Adverse health teen dating violence
For males, no health differences were observed for those experiencing physical/sexual dating violence compared to those who did not.Compared to non-exposed males, males with non-physical dating violence only were at increased risk of smoking (PR = 3.91) and disordered eating (fasting, using diet aids, vomiting, PR = 2.93).This chapter provides an overview of bullying dynamics manifested in teen dating violence (TDV) and intimate partner violence (IPV) between married, cohabitating, or dating adult partners.An overview of TDV and IPV are provided including definitions, prevalence rates, causes, and consequences.Despite the strengths of the Exner-Cortens’ study (longitudinal design, large sample affording a separate assessment of how violence types impacted health outcomes) , the violence assessment was limited.
The American Academy of Pediatrics is an organization of 60,000 primary care pediatricians, pediatric medical subspecialists and pediatric surgical specialists dedicated to the health, safety and well-being of infants, children, adolescents and young adults.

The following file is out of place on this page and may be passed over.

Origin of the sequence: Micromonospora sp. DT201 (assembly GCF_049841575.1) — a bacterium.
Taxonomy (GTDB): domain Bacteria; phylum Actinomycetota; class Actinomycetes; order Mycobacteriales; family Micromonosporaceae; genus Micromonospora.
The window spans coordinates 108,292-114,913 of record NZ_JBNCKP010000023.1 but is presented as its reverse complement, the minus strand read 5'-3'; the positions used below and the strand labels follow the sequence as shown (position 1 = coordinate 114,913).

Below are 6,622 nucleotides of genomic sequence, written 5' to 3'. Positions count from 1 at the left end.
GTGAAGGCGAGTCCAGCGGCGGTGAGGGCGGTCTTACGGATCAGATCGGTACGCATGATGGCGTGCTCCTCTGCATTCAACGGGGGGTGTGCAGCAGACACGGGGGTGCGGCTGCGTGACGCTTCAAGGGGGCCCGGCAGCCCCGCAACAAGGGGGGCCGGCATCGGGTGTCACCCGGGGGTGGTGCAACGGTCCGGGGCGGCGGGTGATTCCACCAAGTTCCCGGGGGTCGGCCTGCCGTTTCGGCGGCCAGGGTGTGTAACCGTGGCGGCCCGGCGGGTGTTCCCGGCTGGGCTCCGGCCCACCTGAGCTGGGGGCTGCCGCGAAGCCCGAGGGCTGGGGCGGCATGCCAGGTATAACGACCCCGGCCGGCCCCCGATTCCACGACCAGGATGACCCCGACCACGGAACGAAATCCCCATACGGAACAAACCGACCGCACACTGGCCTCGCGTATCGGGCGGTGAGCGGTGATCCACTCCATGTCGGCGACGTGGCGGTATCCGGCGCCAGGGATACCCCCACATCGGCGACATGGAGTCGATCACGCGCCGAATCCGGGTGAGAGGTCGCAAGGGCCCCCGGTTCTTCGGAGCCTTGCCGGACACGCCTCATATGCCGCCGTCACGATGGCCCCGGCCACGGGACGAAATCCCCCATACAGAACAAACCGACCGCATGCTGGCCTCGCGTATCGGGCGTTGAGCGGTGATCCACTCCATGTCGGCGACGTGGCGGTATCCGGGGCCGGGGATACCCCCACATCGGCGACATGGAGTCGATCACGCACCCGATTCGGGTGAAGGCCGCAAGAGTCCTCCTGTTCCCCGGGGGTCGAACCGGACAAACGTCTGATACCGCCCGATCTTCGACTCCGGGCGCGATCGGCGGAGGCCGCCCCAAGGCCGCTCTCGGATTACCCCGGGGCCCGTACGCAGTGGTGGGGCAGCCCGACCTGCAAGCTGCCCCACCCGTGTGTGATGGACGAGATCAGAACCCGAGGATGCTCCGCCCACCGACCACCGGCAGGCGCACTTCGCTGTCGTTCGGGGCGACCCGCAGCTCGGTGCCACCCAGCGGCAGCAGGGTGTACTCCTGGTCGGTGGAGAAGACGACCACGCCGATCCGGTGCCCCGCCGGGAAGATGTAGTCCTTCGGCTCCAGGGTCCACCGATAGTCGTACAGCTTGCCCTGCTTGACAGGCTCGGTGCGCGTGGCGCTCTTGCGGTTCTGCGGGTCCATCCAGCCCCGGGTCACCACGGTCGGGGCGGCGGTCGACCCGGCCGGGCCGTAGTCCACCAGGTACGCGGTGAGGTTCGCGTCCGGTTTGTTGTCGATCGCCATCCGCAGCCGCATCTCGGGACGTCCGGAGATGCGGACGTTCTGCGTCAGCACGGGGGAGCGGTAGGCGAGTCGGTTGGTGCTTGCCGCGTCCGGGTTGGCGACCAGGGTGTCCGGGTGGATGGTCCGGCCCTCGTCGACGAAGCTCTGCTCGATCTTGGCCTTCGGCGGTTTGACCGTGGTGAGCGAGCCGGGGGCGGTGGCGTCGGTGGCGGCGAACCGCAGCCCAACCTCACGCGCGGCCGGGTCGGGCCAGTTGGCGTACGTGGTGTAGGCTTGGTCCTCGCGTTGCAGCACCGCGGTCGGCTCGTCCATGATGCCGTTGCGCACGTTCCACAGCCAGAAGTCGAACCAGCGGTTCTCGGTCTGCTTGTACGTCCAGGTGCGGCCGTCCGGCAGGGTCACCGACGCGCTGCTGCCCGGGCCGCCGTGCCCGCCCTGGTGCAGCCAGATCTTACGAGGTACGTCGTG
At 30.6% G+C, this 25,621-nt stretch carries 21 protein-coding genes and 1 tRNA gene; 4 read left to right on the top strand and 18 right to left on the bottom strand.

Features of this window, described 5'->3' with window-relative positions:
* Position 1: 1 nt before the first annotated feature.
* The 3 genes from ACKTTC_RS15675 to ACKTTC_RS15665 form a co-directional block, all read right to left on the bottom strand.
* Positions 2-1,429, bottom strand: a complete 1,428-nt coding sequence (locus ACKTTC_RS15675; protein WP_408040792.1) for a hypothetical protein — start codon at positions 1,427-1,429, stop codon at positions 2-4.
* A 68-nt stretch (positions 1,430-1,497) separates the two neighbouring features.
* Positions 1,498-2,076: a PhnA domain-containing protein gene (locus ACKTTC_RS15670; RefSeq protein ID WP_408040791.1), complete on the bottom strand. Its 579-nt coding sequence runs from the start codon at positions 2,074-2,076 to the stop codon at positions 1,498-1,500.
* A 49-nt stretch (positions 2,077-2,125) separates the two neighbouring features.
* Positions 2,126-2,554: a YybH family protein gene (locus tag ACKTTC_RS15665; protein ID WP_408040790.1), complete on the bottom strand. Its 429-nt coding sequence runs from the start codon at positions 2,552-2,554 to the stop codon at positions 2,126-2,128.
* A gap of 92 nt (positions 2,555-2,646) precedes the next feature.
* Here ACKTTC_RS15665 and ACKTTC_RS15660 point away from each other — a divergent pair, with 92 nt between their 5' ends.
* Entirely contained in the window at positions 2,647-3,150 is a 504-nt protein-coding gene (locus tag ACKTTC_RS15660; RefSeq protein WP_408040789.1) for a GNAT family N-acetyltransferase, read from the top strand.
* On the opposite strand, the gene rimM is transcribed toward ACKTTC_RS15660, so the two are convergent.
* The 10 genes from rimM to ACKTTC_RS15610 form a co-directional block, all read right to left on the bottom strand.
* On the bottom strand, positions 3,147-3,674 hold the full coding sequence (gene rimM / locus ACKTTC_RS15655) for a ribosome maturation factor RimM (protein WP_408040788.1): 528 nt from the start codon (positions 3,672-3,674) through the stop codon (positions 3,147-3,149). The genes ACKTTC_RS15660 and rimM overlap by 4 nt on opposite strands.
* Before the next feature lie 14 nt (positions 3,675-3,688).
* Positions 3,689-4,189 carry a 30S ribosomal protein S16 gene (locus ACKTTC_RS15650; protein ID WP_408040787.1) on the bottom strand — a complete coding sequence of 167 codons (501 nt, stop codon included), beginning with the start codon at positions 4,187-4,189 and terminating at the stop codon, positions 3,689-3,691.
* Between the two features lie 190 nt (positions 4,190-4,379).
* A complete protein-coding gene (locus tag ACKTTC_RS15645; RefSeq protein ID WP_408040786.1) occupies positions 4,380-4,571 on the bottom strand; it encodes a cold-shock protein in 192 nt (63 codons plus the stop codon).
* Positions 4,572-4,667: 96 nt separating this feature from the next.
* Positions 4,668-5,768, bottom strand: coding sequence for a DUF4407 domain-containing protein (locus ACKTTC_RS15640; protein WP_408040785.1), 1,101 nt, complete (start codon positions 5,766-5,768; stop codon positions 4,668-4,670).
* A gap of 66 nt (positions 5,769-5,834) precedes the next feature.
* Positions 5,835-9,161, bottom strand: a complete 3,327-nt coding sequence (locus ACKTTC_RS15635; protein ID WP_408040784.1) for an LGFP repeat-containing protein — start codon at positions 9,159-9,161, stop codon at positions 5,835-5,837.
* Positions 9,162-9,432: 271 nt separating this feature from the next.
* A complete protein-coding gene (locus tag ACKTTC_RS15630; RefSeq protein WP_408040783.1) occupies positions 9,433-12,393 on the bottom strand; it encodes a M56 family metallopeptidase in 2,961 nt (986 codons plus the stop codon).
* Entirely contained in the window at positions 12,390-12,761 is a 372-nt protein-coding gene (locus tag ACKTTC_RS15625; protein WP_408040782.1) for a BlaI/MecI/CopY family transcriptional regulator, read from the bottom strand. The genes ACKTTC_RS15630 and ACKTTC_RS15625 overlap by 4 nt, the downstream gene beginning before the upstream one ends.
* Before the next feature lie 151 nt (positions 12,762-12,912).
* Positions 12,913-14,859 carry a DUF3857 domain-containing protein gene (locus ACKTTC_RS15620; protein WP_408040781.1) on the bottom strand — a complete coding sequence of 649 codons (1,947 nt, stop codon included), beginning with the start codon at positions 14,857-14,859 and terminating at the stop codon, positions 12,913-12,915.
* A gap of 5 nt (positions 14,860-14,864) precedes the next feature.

Many researchers do not include TDV or IPV in their definition of bullying; however, we apply the lens of the bullying dynamic to broaden the understanding of perpetration and victimization in close relationships.
Many couples experience power imbalances and repeated aggression with intent to harm in overt or covert ways.
However, the experience of non-physical victimization only (in the absence of physical/sexual abuse) is also associated with adverse mental health in adult women and men [23–26].
For example, in Bonomi’s study of 3,429 women ages 18 to 64, women who experienced recent non-physical intimate partner violence only had significantly lower vitality and social functioning, and were more likely to have minor or severe depressive symptoms compared to non-abused women .